Though there’s been a leveling off in home prices in most parts of the nation, putting big bucks into home improvements these days doesn’t pay off the way it did before the housing bubble burst. Before 2008 or so, home improvement projects were almost certain to bring in some profit for sellers but that has not been the case in recent years. The Equifax Finance Blog explores what home improvement projects do pay off in today’s recovering housing market in the recent article, “
Their results are based on the “2014 Cost vs. Value Report,” which is the latest installment of an annual study published jointly by Remodeling magazine and Realtor magazine. The study looks at more than 30 common home improvement projects, posts data on their average costs in markets nationwide, and makes projections on how much of their investment owners would likely recover when they sell their improved homes.
The five projects that yield the highest return on investment (ROI) nationwide are: entry door replacement, deck addition, attic bedroom addition, garage door replacement and minor kitchen remodel. But homeowners wouldn’t be making lots of money on these improvements, only entry door replacement is expected to break even (and just barely); for all of the others, homeowners would take a slight loss, when looking at the results at a nationwide level.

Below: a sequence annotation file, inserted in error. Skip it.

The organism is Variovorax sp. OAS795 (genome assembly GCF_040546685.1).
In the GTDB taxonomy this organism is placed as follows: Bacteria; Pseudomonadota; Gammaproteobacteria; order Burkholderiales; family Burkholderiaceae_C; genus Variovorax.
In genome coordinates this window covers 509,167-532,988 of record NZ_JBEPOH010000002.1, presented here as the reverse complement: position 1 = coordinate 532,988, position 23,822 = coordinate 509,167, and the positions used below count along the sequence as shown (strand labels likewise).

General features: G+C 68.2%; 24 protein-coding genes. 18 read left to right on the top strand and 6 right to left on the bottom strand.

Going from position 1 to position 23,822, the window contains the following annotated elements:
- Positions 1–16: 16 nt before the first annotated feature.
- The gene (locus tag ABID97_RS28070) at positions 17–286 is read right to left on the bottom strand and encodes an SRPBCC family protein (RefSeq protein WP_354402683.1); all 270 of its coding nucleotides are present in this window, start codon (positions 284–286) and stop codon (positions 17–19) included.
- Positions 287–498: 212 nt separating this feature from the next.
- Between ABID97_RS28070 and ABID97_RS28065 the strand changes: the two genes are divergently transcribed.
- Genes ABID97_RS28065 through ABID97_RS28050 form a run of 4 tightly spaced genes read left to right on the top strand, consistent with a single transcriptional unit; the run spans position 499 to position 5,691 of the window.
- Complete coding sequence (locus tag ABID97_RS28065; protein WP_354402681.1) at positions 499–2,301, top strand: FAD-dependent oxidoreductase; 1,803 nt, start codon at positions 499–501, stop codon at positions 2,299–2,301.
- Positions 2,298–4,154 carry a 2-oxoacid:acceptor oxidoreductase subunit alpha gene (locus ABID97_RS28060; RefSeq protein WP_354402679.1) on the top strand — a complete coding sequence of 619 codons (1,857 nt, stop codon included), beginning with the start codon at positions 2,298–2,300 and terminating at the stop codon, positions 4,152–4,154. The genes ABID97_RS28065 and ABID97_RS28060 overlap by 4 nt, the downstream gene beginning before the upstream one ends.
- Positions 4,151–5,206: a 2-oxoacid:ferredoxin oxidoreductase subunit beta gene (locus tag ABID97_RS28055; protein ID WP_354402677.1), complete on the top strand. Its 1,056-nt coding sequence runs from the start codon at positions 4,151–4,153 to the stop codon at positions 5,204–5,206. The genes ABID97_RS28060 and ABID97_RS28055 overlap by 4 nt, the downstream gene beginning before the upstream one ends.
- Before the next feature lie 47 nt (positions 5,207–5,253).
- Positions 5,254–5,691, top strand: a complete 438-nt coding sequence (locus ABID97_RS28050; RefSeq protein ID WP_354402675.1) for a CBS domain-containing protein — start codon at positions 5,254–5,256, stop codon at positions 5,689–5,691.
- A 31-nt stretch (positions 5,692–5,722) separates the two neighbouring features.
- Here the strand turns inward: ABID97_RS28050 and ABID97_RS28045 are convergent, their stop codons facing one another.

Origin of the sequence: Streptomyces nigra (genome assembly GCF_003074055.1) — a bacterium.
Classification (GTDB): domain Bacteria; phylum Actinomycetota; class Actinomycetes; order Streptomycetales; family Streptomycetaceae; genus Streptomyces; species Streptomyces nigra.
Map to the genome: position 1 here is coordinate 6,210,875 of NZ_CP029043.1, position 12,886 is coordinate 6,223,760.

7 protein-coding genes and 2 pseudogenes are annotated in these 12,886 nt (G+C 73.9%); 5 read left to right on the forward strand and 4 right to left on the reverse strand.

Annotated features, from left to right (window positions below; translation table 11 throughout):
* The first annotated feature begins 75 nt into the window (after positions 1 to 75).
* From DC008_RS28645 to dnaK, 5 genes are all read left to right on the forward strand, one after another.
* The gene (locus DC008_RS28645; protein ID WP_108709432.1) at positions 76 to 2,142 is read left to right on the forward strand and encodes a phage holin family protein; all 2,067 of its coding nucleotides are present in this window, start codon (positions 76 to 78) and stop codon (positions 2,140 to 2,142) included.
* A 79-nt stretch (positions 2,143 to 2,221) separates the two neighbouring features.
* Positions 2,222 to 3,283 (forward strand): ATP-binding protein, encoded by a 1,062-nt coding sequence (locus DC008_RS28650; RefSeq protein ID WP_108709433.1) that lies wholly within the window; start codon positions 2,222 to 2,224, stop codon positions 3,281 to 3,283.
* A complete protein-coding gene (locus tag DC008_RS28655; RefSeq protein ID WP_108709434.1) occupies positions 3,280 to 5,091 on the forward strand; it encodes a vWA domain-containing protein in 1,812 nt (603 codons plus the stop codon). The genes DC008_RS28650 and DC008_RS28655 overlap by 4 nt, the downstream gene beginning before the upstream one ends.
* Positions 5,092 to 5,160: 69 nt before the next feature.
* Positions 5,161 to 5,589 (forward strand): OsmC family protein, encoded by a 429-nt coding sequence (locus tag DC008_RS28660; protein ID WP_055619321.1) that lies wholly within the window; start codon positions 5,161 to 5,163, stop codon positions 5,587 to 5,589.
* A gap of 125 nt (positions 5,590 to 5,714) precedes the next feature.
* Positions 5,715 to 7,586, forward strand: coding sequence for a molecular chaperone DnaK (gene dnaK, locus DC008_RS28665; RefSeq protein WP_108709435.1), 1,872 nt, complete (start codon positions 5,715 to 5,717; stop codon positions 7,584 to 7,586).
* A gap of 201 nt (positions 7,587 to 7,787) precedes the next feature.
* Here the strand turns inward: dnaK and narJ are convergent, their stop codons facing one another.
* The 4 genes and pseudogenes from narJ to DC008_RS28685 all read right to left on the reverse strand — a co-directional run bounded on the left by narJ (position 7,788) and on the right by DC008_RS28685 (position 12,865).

That doesn’t look very good for homeowners hoping to make a little bit of money back on their home improvements, but if you look at the results regionally and locally, it isn’t bad news for everyone in the U.S. Some markets will provide better returns. The article gives San Francisco as an example, where 177 percent of the cost of a deck addition would be recovered upon resale (nationally, 87 percent would be recovered). Of course not all areas will be as lucky as San Francisco.
The article reminds readers that some projects can be done by homeowners themselves to save money and get more back upon resale, provided you have the time and patience to do it yourself.
Read the full article and check out the helpful charts showing regional and local differences on the Equifax Finance blog. While you’re there, check out the wealth of articles on all kinds of personal finance topics, from retirement to credit to identity theft protection and more.